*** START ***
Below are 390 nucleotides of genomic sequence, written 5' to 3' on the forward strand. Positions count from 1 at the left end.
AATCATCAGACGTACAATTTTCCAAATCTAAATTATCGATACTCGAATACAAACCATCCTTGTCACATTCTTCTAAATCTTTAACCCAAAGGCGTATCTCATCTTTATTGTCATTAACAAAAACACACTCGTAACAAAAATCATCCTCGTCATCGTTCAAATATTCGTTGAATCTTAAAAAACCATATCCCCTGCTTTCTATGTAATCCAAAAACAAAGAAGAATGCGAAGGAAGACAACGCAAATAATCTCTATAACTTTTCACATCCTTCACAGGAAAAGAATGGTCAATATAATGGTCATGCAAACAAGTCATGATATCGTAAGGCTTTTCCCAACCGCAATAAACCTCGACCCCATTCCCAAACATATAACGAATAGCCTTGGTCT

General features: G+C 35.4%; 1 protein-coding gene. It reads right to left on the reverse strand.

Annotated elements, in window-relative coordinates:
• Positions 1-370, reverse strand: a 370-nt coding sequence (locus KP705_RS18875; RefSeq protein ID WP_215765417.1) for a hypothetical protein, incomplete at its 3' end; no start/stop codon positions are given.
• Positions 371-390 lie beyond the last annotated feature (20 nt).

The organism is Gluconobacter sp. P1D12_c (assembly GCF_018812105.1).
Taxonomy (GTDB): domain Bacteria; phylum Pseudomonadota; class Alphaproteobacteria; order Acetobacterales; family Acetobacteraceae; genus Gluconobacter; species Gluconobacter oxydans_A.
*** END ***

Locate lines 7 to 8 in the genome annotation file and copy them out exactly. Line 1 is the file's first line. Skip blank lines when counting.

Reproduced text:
The organism is Gluconobacter sp. P1D12_c (assembly GCF_018812105.1).
Taxonomy (GTDB): domain Bacteria; phylum Pseudomonadota; class Alphaproteobacteria; order Acetobacterales; family Acetobacteraceae; genus Gluconobacter; species Gluconobacter oxydans_A.